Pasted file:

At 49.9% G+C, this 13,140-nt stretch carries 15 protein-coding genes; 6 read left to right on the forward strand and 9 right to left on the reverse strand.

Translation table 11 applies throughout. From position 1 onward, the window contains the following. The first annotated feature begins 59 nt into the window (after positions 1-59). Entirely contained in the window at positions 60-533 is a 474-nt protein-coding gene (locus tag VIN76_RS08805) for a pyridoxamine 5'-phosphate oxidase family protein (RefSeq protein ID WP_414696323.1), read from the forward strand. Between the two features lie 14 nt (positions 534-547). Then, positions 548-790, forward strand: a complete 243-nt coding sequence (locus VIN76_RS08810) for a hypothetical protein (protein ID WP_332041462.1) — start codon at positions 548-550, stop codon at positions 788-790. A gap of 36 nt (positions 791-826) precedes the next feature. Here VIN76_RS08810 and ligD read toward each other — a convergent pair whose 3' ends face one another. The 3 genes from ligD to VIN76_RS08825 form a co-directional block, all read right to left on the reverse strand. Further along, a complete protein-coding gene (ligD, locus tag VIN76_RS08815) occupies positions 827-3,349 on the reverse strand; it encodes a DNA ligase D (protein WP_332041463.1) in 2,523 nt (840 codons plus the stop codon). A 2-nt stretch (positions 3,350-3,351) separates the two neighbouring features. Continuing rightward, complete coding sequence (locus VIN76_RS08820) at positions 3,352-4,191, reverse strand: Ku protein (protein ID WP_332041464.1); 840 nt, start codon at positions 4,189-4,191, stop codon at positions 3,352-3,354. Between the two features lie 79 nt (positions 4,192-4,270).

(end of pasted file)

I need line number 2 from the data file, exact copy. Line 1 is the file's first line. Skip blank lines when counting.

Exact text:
Translation table 11 applies throughout. From position 1 onward, the window contains the following. The first annotated feature begins 59 nt into the window (after positions 1-59). Entirely contained in the window at positions 60-533 is a 474-nt protein-coding gene (locus tag VIN76_RS08805) for a pyridoxamine 5'-phosphate oxidase family protein (RefSeq protein ID WP_414696323.1), read from the forward strand. Between the two features lie 14 nt (positions 534-547). Then, positions 548-790, forward strand: a complete 243-nt coding sequence (locus VIN76_RS08810) for a hypothetical protein (protein ID WP_332041462.1) — start codon at positions 548-550, stop codon at positions 788-790. A gap of 36 nt (positions 791-826) precedes the next feature. Here VIN76_RS08810 and ligD read toward each other — a convergent pair whose 3' ends face one another. The 3 genes from ligD to VIN76_RS08825 form a co-directional block, all read right to left on the reverse strand. Further along, a complete protein-coding gene (ligD, locus tag VIN76_RS08815) occupies positions 827-3,349 on the reverse strand; it encodes a DNA ligase D (protein WP_332041463.1) in 2,523 nt (840 codons plus the stop codon). A 2-nt stretch (positions 3,350-3,351) separates the two neighbouring features. Continuing rightward, complete coding sequence (locus VIN76_RS08820) at positions 3,352-4,191, reverse strand: Ku protein (protein ID WP_332041464.1); 840 nt, start codon at positions 4,189-4,191, stop codon at positions 3,352-3,354. Between the two features lie 79 nt (positions 4,192-4,270).